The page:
- Data recovery technologies are based on searching the unused space on a partition for traces of deleted, lost or damaged files and folders. So-called "unused space" on a partition is not recognized by the file system and is not saved to a Backup Disk Image. However, this space might contain valuable data information and it is saved to a Raw Disk Image.
- The uncompressed Raw Disk Image file contains a sequence of sectors that is unchanged from the original. There are no headers or other application specific identifiers added. As a result, the Raw Disk Image can be viewed by any data rescue software as a mirror of your drive. If the integrity of the data on your live disk is questionable, you may want to experiment with the data on the partition image instead.
- If file size is an issue, a compressed Raw Disk Image may be used. Active@ Undelete is an example of data recovery software which can work with both compressed and uncompressed Raw Disk Images.
- Raw Disk Image have no regard for the file system type. During the Raw Disk Image recording process, all sectors are backed up. An image of any partition can be created and restored.
- If you want the data from a file to be restored from the disk image to the same exact location as they were before, then use a Raw Disk Image. A Backup Disk Image saves all current data but restores files to different sectors, allowing the partition to shrink or grow, depending on the size of the replaced file. In a regular situation, you should not be concerned about partition size. If the partition size is important, however, a Raw Disk Image is the solution.
About disk image file names
- Backup Disk Images
Backup Disk Images have the file extension .ADI.
All data is stored in one file or in a sequential series of numbered files. When the disk image is split into several files, additional file names are created by adding sequential numbers to the original name.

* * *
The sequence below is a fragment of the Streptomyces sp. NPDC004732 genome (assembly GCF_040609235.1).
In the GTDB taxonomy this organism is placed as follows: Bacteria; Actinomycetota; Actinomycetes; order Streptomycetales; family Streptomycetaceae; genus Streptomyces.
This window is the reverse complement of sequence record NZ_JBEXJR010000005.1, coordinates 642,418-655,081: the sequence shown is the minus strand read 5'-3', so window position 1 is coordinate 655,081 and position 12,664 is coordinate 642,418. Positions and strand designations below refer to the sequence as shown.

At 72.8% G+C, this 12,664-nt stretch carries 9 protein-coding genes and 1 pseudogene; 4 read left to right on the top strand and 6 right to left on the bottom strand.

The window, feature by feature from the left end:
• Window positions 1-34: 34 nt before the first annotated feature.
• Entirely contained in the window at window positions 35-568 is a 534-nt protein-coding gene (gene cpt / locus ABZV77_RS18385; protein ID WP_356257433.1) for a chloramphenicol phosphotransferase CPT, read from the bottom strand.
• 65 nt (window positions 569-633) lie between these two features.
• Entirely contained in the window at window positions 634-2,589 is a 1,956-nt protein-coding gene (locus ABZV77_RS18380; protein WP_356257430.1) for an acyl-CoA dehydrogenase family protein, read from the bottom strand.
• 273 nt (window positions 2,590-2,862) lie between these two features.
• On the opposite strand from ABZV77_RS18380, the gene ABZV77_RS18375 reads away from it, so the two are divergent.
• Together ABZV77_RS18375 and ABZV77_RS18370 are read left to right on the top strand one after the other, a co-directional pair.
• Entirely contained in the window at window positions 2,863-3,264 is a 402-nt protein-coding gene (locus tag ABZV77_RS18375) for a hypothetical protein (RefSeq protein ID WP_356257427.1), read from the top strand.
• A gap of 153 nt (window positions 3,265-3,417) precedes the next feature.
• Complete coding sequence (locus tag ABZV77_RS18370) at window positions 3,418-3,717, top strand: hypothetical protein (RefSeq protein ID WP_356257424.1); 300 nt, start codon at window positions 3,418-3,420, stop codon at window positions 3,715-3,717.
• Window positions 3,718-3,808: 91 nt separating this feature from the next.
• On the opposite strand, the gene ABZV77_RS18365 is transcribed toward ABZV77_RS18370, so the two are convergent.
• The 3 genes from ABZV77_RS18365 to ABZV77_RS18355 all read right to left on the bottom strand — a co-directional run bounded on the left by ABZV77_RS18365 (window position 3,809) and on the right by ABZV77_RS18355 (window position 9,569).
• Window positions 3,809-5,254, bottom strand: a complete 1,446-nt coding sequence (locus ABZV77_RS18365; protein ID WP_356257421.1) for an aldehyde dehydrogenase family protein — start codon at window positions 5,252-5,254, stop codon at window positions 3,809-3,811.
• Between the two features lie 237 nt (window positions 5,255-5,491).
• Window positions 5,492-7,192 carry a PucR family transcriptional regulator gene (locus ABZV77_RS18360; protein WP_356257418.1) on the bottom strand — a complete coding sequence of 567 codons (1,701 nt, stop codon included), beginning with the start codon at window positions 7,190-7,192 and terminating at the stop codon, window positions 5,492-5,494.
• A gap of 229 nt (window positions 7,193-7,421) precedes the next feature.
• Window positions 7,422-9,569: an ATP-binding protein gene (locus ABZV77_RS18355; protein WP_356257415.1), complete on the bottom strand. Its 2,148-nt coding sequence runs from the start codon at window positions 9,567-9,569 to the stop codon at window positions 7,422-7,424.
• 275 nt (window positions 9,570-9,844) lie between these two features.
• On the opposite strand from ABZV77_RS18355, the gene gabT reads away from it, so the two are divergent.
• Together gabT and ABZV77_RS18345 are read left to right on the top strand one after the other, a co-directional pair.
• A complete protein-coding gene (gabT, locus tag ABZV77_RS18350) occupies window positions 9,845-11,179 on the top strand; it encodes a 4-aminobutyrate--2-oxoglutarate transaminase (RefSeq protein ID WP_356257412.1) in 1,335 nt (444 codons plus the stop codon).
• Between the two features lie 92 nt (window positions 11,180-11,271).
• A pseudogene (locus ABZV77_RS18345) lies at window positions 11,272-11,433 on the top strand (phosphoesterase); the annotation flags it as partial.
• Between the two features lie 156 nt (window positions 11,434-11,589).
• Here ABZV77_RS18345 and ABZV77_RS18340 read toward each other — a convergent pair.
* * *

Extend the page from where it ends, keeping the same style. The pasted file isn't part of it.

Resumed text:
Here is an example: If you save a Backup Disk Image with the name MyImage, the application creates a file named MyImage.adi at the specified location for the first image file. If you have configured the operation to split the image after a fixed file size, or if the image is split automatically, the next file name is MyImage1.adi. The next file name after that is MyImage2.adi, and so on.
- Raw Disk Images
Raw Disk Images have the file extension .DIM.
A Raw Disk Image consists of two files: a configuration file and data file. The configuration file describes the disk or partition geometry and keeps the image description. This file has the .DIM extension. When verifying or exploring a Raw Disk Image, select this file.
The raw image data files have numerical extensions starting from .001 added to the whole image name.
Here is an example: If you save a Raw Disk Image with the name MyImage, the application creates a file named MyImage.dim. This is the configuration file. Data is stored in a file named MyImage.dim.001. If more than one file is created, the next file is named MyImage.dim.002, and so on.
- ISO images
ISO images have the file extension .ISO. One .ISO file contains image of one optical disc, thus for every optical drive selected there will be a separate .ISO file created. Backup folder